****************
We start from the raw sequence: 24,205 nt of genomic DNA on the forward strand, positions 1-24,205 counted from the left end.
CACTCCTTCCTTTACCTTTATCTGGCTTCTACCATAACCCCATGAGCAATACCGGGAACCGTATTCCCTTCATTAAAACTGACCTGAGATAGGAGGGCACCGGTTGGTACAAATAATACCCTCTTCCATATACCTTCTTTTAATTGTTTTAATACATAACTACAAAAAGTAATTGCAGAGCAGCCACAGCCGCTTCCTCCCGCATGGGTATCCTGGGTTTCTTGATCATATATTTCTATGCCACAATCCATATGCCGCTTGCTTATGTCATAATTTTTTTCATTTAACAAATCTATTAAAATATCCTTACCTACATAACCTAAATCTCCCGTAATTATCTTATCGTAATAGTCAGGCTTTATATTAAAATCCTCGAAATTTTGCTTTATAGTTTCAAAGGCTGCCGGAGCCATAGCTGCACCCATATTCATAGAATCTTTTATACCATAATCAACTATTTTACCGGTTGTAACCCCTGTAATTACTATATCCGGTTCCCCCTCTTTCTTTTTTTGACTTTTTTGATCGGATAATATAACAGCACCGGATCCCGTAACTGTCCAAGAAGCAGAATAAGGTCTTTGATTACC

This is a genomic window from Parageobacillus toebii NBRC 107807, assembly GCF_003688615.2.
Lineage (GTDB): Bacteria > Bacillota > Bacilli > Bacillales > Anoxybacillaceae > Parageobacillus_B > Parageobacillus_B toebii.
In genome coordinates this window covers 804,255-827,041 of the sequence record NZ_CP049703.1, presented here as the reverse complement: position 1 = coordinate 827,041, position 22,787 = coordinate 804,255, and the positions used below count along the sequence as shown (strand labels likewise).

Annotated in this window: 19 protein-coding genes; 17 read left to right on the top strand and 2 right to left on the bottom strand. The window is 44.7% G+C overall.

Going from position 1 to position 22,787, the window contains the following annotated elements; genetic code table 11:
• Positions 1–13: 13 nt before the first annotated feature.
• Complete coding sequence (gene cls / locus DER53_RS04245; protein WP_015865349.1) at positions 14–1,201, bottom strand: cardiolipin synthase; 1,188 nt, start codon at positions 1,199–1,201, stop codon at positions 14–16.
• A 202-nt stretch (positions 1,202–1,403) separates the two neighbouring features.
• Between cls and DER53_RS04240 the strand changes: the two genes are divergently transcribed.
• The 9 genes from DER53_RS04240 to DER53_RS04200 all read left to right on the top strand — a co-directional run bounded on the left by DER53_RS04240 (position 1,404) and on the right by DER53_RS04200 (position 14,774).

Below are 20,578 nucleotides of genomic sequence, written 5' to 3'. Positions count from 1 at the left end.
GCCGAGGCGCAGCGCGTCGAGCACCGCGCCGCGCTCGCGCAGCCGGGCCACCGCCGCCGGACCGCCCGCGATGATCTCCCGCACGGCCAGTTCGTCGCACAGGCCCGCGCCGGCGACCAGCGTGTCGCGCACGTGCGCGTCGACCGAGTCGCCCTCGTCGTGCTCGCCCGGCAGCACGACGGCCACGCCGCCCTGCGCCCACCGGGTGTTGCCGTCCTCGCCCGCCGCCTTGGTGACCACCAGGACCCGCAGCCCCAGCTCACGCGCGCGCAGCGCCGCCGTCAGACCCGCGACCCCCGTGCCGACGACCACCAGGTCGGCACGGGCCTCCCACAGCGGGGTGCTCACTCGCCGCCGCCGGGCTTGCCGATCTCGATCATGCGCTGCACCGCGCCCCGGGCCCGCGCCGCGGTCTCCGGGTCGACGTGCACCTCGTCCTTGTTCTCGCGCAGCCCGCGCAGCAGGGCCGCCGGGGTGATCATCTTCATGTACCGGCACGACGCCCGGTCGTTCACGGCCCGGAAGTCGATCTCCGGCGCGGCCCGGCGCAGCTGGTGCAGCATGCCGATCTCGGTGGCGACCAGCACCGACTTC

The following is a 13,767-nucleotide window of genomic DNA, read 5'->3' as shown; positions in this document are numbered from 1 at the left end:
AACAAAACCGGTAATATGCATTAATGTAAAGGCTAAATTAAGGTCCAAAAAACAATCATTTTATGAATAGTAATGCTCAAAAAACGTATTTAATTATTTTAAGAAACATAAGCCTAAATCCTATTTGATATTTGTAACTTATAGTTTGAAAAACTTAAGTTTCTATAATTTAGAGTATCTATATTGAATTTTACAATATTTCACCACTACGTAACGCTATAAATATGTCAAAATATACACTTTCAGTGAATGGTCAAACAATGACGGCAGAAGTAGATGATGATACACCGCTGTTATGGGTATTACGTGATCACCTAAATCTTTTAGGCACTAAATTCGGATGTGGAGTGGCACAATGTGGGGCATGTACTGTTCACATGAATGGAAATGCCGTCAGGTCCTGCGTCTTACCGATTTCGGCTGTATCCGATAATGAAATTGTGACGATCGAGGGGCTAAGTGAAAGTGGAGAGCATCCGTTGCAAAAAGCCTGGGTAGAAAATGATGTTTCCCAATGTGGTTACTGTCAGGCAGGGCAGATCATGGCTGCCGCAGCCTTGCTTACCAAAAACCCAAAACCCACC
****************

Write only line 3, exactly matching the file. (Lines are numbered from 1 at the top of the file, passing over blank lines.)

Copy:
This is a genomic window from Parageobacillus toebii NBRC 107807, assembly GCF_003688615.2.